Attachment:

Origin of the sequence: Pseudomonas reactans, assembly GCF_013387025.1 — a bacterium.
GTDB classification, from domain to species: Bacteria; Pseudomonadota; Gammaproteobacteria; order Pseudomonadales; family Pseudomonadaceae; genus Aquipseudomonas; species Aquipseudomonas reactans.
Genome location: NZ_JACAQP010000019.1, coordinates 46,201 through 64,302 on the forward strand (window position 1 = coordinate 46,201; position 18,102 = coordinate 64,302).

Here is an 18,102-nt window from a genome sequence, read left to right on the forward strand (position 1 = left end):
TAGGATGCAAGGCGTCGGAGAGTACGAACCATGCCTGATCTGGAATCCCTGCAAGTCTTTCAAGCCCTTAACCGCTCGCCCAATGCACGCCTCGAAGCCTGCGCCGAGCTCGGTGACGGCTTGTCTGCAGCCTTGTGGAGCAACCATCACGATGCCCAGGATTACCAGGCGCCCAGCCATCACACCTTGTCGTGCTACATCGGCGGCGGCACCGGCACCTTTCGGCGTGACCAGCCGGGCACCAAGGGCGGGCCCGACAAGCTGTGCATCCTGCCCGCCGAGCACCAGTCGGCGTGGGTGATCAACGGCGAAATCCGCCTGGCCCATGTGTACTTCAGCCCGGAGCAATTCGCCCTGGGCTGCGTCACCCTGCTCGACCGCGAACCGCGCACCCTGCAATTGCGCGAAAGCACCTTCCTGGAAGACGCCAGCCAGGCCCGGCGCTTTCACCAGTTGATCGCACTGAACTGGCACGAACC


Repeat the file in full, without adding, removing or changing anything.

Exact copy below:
Origin of the sequence: Pseudomonas reactans, assembly GCF_013387025.1 — a bacterium.
GTDB classification, from domain to species: Bacteria; Pseudomonadota; Gammaproteobacteria; order Pseudomonadales; family Pseudomonadaceae; genus Aquipseudomonas; species Aquipseudomonas reactans.
Genome location: NZ_JACAQP010000019.1, coordinates 46,201 through 64,302 on the forward strand (window position 1 = coordinate 46,201; position 18,102 = coordinate 64,302).

Here is an 18,102-nt window from a genome sequence, read left to right on the forward strand (position 1 = left end):
TAGGATGCAAGGCGTCGGAGAGTACGAACCATGCCTGATCTGGAATCCCTGCAAGTCTTTCAAGCCCTTAACCGCTCGCCCAATGCACGCCTCGAAGCCTGCGCCGAGCTCGGTGACGGCTTGTCTGCAGCCTTGTGGAGCAACCATCACGATGCCCAGGATTACCAGGCGCCCAGCCATCACACCTTGTCGTGCTACATCGGCGGCGGCACCGGCACCTTTCGGCGTGACCAGCCGGGCACCAAGGGCGGGCCCGACAAGCTGTGCATCCTGCCCGCCGAGCACCAGTCGGCGTGGGTGATCAACGGCGAAATCCGCCTGGCCCATGTGTACTTCAGCCCGGAGCAATTCGCCCTGGGCTGCGTCACCCTGCTCGACCGCGAACCGCGCACCCTGCAATTGCGCGAAAGCACCTTCCTGGAAGACGCCAGCCAGGCCCGGCGCTTTCACCAGTTGATCGCACTGAACTGGCACGAACC